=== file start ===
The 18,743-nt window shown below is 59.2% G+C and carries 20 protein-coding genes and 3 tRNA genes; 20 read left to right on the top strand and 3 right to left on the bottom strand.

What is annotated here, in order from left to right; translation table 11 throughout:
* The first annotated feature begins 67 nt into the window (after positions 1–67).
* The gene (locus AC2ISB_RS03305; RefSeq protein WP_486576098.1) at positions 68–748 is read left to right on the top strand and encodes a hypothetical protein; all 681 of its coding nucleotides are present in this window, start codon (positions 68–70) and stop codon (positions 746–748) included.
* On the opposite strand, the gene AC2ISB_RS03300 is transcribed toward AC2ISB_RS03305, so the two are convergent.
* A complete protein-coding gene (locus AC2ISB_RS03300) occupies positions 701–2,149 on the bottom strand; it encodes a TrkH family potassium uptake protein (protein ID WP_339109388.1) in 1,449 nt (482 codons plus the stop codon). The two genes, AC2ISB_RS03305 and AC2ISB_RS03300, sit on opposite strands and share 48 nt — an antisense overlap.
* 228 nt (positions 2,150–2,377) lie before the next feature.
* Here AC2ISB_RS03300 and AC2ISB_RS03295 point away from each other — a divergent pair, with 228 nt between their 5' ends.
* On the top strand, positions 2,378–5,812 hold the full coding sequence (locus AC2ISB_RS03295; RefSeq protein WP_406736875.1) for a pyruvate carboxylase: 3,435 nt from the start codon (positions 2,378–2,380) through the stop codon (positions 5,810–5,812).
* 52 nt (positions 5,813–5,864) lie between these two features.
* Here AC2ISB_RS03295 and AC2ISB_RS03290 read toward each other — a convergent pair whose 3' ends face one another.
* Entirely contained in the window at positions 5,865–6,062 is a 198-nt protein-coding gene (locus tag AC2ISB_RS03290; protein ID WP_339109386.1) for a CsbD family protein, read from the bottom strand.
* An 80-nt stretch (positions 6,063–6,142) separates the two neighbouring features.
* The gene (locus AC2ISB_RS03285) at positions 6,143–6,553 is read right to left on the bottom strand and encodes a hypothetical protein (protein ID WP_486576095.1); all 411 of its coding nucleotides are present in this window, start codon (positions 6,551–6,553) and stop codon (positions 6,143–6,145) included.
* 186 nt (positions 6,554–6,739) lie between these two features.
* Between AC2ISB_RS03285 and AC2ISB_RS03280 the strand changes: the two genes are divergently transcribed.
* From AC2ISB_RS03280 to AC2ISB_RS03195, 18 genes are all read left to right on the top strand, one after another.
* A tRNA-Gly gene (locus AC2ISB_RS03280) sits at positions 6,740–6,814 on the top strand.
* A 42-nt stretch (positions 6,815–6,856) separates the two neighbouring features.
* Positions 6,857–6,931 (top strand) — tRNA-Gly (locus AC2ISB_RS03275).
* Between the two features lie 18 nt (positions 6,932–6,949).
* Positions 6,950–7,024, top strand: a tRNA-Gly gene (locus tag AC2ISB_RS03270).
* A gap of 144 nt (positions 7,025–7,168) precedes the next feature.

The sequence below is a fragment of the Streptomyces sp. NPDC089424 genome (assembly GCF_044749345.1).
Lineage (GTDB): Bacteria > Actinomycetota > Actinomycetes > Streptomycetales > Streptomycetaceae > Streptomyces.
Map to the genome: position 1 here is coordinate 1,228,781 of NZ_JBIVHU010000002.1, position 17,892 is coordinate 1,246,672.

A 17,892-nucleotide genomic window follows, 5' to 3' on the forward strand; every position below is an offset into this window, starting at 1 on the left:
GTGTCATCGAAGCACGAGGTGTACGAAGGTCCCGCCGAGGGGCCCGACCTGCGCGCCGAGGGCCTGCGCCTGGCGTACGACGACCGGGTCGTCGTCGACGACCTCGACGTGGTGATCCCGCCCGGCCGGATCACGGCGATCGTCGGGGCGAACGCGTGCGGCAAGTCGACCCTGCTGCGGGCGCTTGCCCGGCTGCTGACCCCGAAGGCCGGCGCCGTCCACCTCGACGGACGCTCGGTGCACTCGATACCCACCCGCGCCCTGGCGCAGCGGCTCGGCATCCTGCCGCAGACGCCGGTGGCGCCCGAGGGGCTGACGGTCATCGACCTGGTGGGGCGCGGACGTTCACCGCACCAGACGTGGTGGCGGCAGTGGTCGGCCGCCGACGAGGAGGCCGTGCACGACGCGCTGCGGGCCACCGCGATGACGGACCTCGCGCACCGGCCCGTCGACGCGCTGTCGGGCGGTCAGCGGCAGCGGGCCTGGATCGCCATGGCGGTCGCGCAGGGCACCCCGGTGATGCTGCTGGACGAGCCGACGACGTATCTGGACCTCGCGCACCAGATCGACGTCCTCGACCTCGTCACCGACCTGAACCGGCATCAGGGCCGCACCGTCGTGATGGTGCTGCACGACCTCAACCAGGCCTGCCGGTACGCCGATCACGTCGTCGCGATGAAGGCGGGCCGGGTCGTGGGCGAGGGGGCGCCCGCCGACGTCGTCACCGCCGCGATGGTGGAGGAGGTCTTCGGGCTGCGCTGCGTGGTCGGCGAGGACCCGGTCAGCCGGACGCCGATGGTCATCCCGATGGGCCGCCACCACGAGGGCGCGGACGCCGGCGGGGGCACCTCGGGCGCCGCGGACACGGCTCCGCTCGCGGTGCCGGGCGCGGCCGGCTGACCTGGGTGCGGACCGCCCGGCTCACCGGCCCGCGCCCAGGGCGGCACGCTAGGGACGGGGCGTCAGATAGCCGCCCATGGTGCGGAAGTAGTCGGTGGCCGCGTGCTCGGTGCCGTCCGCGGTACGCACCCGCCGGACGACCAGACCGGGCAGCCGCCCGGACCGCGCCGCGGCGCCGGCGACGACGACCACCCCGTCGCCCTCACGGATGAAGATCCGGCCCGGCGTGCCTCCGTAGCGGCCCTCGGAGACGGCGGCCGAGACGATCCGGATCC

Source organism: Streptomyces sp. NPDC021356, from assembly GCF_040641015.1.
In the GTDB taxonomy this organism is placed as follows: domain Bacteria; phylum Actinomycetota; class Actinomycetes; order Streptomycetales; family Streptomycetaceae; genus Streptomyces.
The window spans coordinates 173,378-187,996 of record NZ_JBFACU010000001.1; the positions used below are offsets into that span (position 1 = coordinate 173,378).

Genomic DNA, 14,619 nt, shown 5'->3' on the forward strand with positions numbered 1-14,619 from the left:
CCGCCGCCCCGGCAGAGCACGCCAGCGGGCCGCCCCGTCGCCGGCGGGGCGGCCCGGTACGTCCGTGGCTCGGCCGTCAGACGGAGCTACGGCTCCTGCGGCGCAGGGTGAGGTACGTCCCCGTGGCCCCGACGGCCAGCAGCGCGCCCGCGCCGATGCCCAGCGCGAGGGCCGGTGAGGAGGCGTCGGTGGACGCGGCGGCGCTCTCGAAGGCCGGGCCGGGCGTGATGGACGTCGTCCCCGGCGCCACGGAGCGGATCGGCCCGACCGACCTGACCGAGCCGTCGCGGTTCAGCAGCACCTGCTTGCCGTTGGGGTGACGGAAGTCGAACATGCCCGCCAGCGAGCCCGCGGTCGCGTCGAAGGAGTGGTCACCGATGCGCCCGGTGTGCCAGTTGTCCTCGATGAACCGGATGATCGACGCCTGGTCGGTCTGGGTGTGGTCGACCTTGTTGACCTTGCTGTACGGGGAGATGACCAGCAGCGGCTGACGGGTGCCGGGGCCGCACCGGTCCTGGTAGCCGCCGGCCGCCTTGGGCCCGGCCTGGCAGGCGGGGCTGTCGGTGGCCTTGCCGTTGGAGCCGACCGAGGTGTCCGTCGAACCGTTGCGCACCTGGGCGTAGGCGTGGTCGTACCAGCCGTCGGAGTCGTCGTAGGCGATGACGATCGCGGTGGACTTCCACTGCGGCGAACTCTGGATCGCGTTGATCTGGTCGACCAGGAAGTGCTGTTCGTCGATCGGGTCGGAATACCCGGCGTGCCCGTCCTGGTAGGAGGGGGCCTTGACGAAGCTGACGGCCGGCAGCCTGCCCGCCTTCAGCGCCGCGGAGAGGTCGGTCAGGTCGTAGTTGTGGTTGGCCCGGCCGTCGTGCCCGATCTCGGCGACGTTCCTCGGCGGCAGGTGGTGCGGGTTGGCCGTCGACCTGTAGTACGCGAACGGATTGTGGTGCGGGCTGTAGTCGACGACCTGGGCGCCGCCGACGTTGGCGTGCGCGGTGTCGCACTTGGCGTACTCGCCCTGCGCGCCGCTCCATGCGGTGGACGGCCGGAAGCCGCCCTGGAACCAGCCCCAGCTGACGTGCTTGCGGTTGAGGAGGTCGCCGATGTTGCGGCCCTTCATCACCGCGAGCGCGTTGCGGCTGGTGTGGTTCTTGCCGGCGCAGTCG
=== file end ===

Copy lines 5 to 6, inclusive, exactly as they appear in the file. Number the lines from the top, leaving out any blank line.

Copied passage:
* On the opposite strand, the gene AC2ISB_RS03300 is transcribed toward AC2ISB_RS03305, so the two are convergent.
* A complete protein-coding gene (locus AC2ISB_RS03300) occupies positions 701–2,149 on the bottom strand; it encodes a TrkH family potassium uptake protein (protein ID WP_339109388.1) in 1,449 nt (482 codons plus the stop codon). The two genes, AC2ISB_RS03305 and AC2ISB_RS03300, sit on opposite strands and share 48 nt — an antisense overlap.